Defining the problem (an assignment, an analysis or design problem), decomposing it into sub-problems, figuring out the difficulty of the tasks required to solve each sub-problem, assigning responsibilities and roles to team members on the basis of ability and interest, defining and enforcing a communication protocol, including meetings and group interactions, giving and receiving feedback, building a conversational landscape of effectiveness, authenticity and psychological safety.
Thinking and writing for yourself with and around ChatGPT and other LLM’s: how to use them, why to use them, when to use them, how things can go wrong when you use them, how to engineer prompt sequences that help you become a master user.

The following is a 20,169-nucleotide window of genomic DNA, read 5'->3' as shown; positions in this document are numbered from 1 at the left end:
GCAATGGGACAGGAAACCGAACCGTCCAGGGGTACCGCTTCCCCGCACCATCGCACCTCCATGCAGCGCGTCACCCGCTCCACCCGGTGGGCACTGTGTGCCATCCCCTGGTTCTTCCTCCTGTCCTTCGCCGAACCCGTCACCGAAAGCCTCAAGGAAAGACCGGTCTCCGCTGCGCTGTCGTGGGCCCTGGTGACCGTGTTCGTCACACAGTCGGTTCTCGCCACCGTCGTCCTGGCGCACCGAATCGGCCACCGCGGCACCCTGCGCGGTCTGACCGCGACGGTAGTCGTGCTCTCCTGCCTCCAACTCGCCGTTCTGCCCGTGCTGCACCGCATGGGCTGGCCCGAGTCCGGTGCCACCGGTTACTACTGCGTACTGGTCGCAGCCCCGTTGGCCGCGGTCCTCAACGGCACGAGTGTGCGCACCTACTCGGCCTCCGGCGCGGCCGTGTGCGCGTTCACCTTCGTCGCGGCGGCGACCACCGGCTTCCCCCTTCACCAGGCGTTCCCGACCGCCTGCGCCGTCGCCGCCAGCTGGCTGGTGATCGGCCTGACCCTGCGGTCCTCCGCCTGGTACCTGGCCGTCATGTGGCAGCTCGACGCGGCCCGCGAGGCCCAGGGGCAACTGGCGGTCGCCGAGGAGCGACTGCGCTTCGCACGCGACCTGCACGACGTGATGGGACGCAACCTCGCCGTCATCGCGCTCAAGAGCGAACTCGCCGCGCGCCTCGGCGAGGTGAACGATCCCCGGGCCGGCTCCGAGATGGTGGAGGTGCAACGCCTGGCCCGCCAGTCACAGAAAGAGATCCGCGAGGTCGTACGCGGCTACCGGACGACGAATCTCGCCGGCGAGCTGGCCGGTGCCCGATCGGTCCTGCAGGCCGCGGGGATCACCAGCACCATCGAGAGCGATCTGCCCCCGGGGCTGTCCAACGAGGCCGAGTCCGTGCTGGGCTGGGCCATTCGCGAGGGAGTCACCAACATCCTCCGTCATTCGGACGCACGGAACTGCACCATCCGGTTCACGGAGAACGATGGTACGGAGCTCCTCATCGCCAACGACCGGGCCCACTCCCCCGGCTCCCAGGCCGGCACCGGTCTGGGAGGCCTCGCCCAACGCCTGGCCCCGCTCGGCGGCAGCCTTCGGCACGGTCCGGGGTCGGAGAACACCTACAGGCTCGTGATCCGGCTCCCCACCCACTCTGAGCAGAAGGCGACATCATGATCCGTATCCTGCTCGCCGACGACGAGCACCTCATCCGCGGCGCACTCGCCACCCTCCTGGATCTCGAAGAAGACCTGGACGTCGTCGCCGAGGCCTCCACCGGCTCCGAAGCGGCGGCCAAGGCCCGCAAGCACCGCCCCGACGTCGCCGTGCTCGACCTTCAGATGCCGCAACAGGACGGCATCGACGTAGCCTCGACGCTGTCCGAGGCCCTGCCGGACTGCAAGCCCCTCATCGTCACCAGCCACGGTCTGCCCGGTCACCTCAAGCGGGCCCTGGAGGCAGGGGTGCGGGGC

What is communicative competence? What makes a presentation more or less persuasive, more or less credible, more or less trustworthy? Types of communication (one on one, one on many), purposes of communication (descriptive, prescriptive, normative). Rubrics and metrics for assessing communicative success and presence. Indicative variables and controllable levers.
Writing difficult messages that make a positive difference in very specific contexts: tricky emails, memos and pitches.
How do interpersonal interactions go wrong, and what can you do to help your interactions improve? The competitive and cooperative uses of inquiry and assertion, the role of interactive belief hierarchies (what I think you think I think…).
Rotman School of Management,
University of Toronto
Toronto, ON M5S 3E6